File this under dog bites man

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Hugo Chávez took a surprisingly moderate tone in Saturday’s State of the Union address. He even went out of his way to shake the hand of opposition deputies.

Some are claiming this shows he is no dictator. To which I say: bollocks. Dictators shake the hands of democrats all the time. One handshake does not a democracy make. This is non-news, a veritable caliche.

Do you want to make a serious attempt to shore up your democratic credentials? Return the Enabling Law right now. Or better yet, free Maria Lourdes Afiuni, recently profiled in this story in The Guardian.

Anything else is just phony rhetoric.

1 COMMENT

  1. It’s sad that people in the outside will see this side of Chavez,the respectful democratic gentleman,and think “wait the news are so biased,he’s a democrat alright! down with imperialism!”. But you got an ex?guerilla on the NA presidency with about 10 dead bodies on his record,ex student activists that gave guns to violent groups working as “journalists on the state run media(the ugly girl in vtv),you have the TSJ sendind people to jail for money(i don’t need proof) and ex? terrorist members working around,along witht he Armed Forces threatening to overthrow the next government,and probably true accusations of drug deals by drug lords. Also,the presidennt family is richand they want you not have a pool in your house,and ration electricity and water(in maracaibo).

    So Juan Cristobal, where do you recommend i migrate to?
    big ol USA or somewhere else? =D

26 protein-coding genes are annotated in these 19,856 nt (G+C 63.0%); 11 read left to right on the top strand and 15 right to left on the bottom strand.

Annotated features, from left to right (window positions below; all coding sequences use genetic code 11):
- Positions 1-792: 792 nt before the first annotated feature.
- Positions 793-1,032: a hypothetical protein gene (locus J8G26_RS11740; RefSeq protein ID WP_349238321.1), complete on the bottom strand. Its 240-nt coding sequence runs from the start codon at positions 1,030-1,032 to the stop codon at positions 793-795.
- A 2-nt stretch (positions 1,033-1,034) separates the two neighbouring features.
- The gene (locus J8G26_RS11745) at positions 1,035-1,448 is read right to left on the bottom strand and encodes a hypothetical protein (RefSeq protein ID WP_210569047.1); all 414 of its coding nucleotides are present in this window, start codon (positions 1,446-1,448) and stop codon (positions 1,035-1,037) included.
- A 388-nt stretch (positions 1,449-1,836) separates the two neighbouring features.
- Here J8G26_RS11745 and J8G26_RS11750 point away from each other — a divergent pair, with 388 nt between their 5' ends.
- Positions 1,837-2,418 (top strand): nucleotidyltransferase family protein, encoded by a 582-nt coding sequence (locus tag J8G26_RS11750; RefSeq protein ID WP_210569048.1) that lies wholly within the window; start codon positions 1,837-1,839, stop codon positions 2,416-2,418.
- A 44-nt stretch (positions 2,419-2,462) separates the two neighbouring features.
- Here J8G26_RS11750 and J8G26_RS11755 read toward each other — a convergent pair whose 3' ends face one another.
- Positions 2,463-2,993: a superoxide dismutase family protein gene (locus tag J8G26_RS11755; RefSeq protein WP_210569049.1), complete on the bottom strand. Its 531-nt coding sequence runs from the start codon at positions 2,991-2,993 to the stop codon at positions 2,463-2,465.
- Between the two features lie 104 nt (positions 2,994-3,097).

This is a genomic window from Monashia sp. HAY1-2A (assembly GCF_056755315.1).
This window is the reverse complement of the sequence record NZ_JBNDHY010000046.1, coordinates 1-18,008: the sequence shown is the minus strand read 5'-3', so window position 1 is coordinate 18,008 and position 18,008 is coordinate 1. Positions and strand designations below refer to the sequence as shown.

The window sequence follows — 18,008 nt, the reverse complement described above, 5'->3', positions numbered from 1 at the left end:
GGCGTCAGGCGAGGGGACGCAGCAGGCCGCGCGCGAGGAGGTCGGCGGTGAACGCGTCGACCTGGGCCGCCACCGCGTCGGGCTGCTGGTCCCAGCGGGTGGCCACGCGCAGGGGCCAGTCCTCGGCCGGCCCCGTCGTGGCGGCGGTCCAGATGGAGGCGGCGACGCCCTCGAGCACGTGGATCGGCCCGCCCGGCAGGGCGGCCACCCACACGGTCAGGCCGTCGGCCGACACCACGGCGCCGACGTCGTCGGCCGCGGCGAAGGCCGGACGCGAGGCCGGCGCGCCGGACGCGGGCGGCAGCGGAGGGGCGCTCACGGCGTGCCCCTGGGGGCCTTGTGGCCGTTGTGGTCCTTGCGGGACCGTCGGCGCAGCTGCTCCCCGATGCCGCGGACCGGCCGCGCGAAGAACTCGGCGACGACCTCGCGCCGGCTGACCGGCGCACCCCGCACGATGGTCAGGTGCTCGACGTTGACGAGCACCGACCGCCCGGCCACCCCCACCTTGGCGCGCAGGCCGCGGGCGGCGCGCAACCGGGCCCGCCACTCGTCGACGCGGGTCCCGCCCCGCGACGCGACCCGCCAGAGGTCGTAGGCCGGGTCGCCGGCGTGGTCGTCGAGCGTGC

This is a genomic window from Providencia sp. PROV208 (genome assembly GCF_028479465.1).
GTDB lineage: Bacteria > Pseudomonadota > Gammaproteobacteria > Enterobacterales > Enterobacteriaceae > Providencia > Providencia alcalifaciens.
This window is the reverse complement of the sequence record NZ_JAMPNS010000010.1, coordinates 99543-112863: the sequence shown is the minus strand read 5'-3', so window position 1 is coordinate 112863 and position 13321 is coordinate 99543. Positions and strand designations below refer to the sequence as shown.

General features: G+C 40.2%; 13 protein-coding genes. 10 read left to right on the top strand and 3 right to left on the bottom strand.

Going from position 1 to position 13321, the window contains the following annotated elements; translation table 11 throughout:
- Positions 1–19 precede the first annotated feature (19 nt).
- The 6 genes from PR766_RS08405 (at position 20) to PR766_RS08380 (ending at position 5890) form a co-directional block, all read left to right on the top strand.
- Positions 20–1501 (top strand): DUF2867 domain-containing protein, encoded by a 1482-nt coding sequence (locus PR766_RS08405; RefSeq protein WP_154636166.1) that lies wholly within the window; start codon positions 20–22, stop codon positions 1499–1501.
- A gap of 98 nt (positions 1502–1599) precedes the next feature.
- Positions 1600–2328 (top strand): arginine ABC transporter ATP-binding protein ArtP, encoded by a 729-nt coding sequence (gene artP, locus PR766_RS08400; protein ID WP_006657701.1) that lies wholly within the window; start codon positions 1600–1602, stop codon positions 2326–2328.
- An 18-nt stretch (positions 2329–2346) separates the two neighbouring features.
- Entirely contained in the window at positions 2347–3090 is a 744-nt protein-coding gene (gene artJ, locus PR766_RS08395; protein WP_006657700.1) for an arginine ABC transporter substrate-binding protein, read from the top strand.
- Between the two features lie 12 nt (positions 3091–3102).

2. I was surprised too when I picked up the newspaper and read about Chavez’s apparent bout of sanity. Foreign media reported that Hugo Chavez stated that he would study rescinding the enabling law by May. What he really said was something along the lines of “terminaremos legislando para mayo” which basically meant that he would push everything through by May instead of waiting 18 months. Sometimes I think large media outlets fail miserably at basic reading comprehension.

  3. Well, I wrote about the same thing. Chávez was calling for a dialogue when he got back to power in 2002. The farce lasted for less than 2 weeks. I linked to several articles then where he started again to say there was going to be no dialogue with the bourgeoisie.
    That pitiful thug was just scared to see for the first time in many years people in front of him who are not ready to lick his boots. He is afraid as hell of a real dialogue, much more of a real debate.
    The alternative forces should keep challenging him now to accept, among other things, to be question at the Assembly as any other head of state with possibility of indefinite reelection has to do (as in parliamentarian systems because presidential systems for good reason do not allow for indefinite re-election but for Cuba, Vietnam, Surinam and Egypt)

  4. I think the significant thing about the Chavez tone is that it opens a rhetorical window of opportunity for the opposition. Something like “we finally forced him to behave like a civilized human being and to recognize his many failures.”

    • Juan, again: don’t get too excited about this. This is NOT a victory and it is NOT a defeat. This is just a step in a chess game.
      Once we learn to see it that way we will act better. It does not mean we should not be optimistic, it just means we should not be running to count things as plus or minus, we must keep playing. This was exactly what he said on 14 April 2002.
      The guy was just scared to see so many people LIVE who could react in a way he was not prepare. Remember Hard Talk? The journalist commented how Stone had to calm him down several times so that Chávez did not stand up in fury or did something foolish. Estamos hablando de un gamberro, de un bruto. We are talking about the guy who cut off the head of a dead donkey and placed it in front of the house of a girl who had rejected him when he was a young man.
      The same guy who has a good memory to nest stories upon stories in endless monologues is not capable of a real debate or dialogue, so he did a preemptive strike. That’s all.

      I found Borges sent a good tweet to Chavezcandanga right after that.